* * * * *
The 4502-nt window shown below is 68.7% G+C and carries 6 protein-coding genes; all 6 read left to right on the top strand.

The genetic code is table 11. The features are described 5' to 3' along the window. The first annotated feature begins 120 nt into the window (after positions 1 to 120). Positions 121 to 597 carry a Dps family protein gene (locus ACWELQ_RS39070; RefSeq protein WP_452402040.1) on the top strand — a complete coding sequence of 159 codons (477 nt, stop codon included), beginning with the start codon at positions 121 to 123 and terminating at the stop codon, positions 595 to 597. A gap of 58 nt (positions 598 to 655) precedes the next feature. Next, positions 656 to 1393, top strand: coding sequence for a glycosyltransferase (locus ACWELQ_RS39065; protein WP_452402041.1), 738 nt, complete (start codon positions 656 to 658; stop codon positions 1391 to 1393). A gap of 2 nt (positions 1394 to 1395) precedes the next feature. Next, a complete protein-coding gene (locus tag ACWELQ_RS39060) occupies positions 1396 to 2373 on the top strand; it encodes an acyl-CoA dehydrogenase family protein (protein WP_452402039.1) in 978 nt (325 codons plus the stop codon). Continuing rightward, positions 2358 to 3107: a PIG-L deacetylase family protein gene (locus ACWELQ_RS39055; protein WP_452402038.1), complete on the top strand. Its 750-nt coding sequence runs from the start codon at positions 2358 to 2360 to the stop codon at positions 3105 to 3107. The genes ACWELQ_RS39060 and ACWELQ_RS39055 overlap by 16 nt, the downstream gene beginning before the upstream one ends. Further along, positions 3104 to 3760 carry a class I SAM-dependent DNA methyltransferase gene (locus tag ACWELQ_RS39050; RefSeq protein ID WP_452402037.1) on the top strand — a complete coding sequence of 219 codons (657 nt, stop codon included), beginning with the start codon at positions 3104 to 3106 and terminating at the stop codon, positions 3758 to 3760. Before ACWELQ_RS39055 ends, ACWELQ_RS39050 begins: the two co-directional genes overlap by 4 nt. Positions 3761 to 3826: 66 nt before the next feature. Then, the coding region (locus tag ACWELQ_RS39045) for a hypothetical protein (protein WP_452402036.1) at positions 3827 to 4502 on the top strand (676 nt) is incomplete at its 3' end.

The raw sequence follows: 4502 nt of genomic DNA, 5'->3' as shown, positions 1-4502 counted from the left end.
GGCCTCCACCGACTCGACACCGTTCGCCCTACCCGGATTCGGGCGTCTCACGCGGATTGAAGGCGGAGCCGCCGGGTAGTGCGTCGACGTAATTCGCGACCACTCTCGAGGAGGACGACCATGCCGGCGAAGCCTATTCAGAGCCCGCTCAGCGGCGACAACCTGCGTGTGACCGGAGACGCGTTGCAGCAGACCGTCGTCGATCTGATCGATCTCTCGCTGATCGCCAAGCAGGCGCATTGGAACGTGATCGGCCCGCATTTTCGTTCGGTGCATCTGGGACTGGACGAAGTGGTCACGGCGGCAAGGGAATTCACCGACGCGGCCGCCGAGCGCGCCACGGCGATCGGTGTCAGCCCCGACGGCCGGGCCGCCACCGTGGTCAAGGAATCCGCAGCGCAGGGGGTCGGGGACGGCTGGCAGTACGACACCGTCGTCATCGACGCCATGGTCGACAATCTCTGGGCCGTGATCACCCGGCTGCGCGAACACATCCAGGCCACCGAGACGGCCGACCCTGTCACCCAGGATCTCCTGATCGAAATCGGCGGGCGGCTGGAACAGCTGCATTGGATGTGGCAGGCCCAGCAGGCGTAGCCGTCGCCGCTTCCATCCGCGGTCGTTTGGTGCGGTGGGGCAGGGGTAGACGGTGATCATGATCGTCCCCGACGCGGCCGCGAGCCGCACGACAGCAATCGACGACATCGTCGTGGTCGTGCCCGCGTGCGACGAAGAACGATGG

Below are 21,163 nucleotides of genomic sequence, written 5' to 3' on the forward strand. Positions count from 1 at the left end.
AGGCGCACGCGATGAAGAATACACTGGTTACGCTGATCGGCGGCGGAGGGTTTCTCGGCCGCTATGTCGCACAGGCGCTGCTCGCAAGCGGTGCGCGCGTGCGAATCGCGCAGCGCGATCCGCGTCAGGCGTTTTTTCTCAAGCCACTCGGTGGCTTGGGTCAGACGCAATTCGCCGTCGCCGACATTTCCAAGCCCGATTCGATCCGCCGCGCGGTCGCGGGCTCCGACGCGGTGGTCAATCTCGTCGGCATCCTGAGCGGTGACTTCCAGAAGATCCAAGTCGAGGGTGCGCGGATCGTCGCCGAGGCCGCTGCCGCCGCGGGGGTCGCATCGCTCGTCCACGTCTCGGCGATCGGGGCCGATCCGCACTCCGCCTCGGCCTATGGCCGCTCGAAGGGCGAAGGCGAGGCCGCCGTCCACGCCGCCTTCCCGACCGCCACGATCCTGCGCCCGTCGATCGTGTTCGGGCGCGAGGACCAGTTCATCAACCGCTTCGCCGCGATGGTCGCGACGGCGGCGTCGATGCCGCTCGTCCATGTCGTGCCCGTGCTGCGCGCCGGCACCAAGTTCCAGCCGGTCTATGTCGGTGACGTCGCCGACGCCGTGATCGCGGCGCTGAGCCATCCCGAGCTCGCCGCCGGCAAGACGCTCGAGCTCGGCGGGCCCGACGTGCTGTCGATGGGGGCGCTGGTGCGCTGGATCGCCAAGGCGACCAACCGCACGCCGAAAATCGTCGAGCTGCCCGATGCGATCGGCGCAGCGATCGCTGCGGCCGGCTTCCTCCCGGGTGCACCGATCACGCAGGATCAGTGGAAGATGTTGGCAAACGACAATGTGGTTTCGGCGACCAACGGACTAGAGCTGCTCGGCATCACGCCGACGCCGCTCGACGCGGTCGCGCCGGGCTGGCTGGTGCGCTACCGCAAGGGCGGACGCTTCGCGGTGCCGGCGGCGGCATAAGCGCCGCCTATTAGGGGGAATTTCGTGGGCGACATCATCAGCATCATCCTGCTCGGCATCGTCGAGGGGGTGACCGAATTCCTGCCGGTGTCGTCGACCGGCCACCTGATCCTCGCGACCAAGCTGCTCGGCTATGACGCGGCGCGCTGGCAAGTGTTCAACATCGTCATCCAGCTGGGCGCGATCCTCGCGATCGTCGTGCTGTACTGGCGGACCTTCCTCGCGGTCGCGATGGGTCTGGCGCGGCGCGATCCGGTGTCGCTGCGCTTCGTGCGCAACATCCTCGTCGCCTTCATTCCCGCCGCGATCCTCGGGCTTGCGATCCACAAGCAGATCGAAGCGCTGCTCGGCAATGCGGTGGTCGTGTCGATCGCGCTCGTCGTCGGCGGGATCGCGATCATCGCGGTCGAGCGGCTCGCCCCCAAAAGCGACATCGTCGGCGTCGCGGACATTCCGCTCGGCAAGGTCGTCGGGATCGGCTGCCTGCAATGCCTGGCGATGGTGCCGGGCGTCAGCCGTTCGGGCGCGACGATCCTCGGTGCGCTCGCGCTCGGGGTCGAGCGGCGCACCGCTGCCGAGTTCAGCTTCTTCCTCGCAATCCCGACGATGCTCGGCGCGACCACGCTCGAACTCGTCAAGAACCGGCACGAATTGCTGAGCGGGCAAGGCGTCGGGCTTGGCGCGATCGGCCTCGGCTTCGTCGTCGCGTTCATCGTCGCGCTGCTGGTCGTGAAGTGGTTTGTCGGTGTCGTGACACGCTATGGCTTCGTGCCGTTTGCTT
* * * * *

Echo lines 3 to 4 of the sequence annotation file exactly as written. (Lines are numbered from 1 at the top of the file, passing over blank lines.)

The raw sequence follows: 4502 nt of genomic DNA, 5'->3' as shown, positions 1-4502 counted from the left end.
GGCCTCCACCGACTCGACACCGTTCGCCCTACCCGGATTCGGGCGTCTCACGCGGATTGAAGGCGGAGCCGCCGGGTAGTGCGTCGACGTAATTCGCGACCACTCTCGAGGAGGACGACCATGCCGGCGAAGCCTATTCAGAGCCCGCTCAGCGGCGACAACCTGCGTGTGACCGGAGACGCGTTGCAGCAGACCGTCGTCGATCTGATCGATCTCTCGCTGATCGCCAAGCAGGCGCATTGGAACGTGATCGGCCCGCATTTTCGTTCGGTGCATCTGGGACTGGACGAAGTGGTCACGGCGGCAAGGGAATTCACCGACGCGGCCGCCGAGCGCGCCACGGCGATCGGTGTCAGCCCCGACGGCCGGGCCGCCACCGTGGTCAAGGAATCCGCAGCGCAGGGGGTCGGGGACGGCTGGCAGTACGACACCGTCGTCATCGACGCCATGGTCGACAATCTCTGGGCCGTGATCACCCGGCTGCGCGAACACATCCAGGCCACCGAGACGGCCGACCCTGTCACCCAGGATCTCCTGATCGAAATCGGCGGGCGGCTGGAACAGCTGCATTGGATGTGGCAGGCCCAGCAGGCGTAGCCGTCGCCGCTTCCATCCGCGGTCGTTTGGTGCGGTGGGGCAGGGGTAGACGGTGATCATGATCGTCCCCGACGCGGCCGCGAGCCGCACGACAGCAATCGACGACATCGTCGTGGTCGTGCCCGCGTGCGACGAAGAACGATGG